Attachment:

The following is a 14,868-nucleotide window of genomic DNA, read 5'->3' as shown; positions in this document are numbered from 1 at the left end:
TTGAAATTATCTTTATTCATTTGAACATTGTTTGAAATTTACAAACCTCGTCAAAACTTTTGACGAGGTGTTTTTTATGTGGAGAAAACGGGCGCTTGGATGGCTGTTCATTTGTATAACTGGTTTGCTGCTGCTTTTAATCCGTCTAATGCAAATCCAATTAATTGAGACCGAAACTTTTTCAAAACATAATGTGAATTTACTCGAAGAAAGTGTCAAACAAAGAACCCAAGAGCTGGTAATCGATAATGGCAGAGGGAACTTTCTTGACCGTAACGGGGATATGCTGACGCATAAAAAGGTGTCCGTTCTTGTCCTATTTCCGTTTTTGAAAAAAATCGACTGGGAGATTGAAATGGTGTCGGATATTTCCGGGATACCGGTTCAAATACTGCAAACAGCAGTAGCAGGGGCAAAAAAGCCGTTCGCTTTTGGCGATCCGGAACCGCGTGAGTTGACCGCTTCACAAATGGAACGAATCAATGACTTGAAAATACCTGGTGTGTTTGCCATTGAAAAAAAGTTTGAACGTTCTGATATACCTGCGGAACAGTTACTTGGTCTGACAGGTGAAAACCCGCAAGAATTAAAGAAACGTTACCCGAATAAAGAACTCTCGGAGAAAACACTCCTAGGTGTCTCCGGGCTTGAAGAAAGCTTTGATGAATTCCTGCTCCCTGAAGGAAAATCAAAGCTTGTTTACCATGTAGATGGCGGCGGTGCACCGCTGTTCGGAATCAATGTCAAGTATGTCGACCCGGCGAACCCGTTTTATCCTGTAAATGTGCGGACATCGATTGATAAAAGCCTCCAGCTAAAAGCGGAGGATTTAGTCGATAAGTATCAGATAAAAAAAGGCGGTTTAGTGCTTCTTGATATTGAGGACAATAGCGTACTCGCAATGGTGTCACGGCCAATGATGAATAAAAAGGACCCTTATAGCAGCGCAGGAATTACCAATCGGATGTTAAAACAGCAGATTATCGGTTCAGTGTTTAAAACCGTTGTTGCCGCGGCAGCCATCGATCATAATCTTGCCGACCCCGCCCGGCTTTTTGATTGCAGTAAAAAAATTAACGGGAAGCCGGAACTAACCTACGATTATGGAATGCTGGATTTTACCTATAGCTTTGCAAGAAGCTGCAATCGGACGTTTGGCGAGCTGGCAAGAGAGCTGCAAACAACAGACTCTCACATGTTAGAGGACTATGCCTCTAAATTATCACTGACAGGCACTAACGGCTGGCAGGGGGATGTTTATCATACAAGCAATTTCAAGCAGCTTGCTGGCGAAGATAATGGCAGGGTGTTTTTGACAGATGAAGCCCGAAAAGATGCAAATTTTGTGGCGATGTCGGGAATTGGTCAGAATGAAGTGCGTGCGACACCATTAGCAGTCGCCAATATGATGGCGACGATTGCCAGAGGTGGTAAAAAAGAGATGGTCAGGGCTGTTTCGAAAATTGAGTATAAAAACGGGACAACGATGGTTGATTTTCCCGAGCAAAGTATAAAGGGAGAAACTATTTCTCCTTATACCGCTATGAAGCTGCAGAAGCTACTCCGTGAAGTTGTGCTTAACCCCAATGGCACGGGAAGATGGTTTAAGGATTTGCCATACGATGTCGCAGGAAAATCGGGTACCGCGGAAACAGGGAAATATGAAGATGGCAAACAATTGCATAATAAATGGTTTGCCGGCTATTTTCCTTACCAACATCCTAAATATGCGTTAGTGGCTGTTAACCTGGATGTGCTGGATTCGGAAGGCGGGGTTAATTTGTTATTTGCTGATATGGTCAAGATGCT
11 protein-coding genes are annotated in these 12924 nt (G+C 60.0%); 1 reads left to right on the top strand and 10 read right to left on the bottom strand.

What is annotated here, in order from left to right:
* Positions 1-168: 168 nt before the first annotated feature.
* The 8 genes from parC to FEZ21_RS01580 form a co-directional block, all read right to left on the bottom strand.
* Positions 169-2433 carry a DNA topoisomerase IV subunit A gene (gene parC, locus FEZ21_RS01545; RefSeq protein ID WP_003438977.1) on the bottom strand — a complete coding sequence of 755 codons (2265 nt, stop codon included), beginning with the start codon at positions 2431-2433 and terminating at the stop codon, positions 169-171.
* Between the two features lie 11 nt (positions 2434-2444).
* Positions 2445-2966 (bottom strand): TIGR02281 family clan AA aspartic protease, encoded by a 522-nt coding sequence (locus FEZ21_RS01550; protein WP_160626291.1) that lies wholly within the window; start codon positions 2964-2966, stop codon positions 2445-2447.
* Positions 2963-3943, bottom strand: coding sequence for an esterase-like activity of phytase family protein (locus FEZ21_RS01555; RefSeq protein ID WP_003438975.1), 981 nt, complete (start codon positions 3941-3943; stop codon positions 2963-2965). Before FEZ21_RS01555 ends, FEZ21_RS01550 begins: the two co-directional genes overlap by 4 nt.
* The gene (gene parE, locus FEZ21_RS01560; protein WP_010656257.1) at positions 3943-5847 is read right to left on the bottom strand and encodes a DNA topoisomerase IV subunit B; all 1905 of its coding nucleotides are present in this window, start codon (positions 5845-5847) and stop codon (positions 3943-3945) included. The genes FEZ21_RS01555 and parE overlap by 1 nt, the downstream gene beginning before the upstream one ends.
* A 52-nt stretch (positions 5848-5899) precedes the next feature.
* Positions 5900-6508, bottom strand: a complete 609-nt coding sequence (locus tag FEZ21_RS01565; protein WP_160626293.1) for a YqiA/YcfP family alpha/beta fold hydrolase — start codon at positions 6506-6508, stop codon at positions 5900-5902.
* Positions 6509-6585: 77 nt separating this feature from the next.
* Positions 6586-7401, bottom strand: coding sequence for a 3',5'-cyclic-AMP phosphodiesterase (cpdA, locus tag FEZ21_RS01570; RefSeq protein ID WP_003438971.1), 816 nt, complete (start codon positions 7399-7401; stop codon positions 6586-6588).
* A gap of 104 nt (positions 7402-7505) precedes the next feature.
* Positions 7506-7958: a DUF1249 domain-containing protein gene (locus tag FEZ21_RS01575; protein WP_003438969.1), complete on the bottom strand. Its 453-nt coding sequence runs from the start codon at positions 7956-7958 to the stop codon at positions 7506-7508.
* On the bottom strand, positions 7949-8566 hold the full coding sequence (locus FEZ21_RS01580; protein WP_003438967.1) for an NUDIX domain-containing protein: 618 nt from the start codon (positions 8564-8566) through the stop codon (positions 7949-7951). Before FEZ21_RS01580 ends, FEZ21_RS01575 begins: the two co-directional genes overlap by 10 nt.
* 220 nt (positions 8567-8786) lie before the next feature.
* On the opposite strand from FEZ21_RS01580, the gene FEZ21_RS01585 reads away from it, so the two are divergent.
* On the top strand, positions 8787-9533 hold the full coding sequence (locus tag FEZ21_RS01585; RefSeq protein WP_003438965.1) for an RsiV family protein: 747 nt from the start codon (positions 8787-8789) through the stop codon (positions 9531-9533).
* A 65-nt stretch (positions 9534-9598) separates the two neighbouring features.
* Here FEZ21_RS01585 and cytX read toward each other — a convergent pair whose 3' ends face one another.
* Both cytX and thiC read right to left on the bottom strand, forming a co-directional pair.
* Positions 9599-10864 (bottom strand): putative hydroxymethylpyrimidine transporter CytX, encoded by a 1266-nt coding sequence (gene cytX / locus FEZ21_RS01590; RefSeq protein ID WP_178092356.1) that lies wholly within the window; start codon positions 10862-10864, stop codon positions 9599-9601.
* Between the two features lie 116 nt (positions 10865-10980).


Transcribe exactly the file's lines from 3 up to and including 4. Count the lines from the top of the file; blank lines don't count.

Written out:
11 protein-coding genes are annotated in these 12924 nt (G+C 60.0%); 1 reads left to right on the top strand and 10 read right to left on the bottom strand.

What is annotated here, in order from left to right: